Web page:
THE ANGELES, United States (REUTERS). -The United States Securities Commission (SEC for its acronym in English) is reviewing online bookkeeping services practices in the sector of video games in the period from the late 1990s to 2002, a source of the financial regulatory body said yesterday.
The SEC has doubts about the way the companies that develop video games have posted sales during the unprecedented boom that lived its sector, said the source, who asked not to be identified.
Some analysts of the sector and financial experts said that the research could be considering two key questions: at which point of the life cycle of a game are accounted for revenues from their sale, and if stocks taken as insurance against weak sales end up being used to smooth income fluctuations.
A spokesman for the SEC did not comment on the investigation.
Three companies – Acclaim Entertainment Inc. AKLM. Or, Activision Inc. ATVI. Or and THQ Inc. THQI. Or they have said they are part of the research, although this does not imply that they have violated the law.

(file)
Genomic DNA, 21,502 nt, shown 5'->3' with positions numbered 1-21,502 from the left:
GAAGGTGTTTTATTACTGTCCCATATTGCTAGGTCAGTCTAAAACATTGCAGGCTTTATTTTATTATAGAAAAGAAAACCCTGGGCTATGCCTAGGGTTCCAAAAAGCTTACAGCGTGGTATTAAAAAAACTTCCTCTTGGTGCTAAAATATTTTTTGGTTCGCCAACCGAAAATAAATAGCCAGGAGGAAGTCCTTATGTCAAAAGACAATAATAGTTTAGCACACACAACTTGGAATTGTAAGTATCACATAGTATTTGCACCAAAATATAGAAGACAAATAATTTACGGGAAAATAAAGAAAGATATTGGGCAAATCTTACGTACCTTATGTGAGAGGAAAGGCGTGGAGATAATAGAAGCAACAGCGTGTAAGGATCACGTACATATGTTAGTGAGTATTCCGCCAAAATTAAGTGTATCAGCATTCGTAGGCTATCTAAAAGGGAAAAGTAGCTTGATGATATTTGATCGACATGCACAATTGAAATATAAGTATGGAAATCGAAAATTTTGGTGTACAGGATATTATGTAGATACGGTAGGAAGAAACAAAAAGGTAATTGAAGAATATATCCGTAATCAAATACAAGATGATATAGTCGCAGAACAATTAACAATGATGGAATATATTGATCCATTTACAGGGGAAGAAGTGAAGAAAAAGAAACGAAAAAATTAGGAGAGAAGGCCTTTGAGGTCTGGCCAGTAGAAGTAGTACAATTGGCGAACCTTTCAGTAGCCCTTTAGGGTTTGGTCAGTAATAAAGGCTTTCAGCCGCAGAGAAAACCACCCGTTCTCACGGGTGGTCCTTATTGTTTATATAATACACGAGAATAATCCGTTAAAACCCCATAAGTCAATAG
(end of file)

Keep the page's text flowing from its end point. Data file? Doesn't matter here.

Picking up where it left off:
On the Nasdaq electronic market, the 1644 GMT, shares of THQ, which sells titles for children such as SpongeBob SquarePants, fell 8.08 percent to 16.27 dollars.
Shares of Activision, the company that sells the game Tony Hawk Pro Skater, down 8.5%, 11.4 dollars. THQ and Activision were Monday in the list of actions with greater percentage losses of the entire market.
The values of Acclaim, known for the series of Turok games, lost 5.0 percent to 0.646 dollars.
Another company in the sector recorded casualties was Take-Two Interactive Software Inc. TTWO. Or, with a decline of 2.89 percent to 26.84 dollars. Take-Two is already facing a formal investigation of the SEC relating to its accounting practices.
Analysts said that it expected that investigations by the SEC will do to adopt more conservative policies of accounting for sales.
For example, some companies of video games accounted for revenues of the software the same day that the product is sent.